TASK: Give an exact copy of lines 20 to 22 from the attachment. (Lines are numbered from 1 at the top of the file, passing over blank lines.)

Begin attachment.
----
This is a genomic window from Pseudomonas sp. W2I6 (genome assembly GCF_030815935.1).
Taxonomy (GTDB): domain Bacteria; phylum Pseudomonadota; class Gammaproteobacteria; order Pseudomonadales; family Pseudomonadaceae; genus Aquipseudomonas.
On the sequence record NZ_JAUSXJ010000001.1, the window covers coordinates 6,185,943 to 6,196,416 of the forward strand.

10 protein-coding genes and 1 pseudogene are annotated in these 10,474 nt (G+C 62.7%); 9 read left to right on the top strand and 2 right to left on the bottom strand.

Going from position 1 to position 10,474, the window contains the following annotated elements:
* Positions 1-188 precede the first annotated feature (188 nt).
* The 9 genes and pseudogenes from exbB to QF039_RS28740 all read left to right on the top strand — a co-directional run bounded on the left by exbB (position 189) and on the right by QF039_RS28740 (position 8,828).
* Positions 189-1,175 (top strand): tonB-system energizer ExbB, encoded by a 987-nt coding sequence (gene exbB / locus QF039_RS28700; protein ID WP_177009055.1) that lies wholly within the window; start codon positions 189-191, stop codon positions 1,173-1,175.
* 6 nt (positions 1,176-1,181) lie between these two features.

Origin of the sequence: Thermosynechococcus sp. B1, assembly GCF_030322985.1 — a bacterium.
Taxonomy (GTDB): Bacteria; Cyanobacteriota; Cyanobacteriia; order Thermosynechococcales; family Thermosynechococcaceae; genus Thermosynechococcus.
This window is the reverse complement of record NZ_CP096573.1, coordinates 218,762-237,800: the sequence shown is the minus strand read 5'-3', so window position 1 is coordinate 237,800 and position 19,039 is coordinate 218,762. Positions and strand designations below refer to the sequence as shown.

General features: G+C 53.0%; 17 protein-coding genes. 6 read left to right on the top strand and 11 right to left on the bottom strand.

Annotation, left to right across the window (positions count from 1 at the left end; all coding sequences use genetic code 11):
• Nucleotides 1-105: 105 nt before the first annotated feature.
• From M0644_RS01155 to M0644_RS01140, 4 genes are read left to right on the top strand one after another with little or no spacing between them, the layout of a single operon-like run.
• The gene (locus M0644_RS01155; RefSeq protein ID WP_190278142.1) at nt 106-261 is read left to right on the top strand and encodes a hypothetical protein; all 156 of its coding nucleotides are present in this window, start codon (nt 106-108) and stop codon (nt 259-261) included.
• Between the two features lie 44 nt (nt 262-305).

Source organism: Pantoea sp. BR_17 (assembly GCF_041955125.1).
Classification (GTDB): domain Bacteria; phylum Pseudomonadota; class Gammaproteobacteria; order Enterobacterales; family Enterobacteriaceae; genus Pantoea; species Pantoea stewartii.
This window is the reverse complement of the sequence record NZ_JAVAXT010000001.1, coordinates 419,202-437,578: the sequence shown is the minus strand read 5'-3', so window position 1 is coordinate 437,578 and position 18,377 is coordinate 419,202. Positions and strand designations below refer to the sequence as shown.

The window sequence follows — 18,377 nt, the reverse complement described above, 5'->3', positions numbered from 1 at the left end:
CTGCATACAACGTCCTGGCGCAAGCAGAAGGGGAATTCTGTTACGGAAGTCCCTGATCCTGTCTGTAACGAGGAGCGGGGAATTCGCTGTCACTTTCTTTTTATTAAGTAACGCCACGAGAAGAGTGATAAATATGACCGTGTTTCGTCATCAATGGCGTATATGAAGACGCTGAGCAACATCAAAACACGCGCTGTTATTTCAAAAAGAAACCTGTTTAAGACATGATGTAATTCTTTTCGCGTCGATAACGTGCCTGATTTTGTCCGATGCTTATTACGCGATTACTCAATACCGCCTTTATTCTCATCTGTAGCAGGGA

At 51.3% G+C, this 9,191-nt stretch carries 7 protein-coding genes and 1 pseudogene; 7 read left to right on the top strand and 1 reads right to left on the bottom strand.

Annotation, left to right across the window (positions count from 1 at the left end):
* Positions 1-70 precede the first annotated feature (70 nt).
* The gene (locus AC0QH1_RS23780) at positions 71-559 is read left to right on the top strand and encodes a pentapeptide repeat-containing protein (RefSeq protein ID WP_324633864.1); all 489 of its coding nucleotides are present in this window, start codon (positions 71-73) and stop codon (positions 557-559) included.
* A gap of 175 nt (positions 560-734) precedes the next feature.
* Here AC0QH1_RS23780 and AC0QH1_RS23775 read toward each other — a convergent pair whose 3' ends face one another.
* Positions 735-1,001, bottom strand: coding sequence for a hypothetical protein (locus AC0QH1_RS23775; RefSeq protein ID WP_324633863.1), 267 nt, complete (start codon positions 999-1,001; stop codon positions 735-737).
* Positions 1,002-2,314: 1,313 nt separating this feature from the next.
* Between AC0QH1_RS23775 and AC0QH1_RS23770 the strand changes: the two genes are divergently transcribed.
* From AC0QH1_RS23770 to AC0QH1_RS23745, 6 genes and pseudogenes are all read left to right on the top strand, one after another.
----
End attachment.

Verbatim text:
Classification (GTDB): domain Bacteria; phylum Pseudomonadota; class Gammaproteobacteria; order Enterobacterales; family Enterobacteriaceae; genus Pantoea; species Pantoea stewartii.
This window is the reverse complement of the sequence record NZ_JAVAXT010000001.1, coordinates 419,202-437,578: the sequence shown is the minus strand read 5'-3', so window position 1 is coordinate 437,578 and position 18,377 is coordinate 419,202. Positions and strand designations below refer to the sequence as shown.

The window sequence follows — 18,377 nt, the reverse complement described above, 5'->3', positions numbered from 1 at the left end: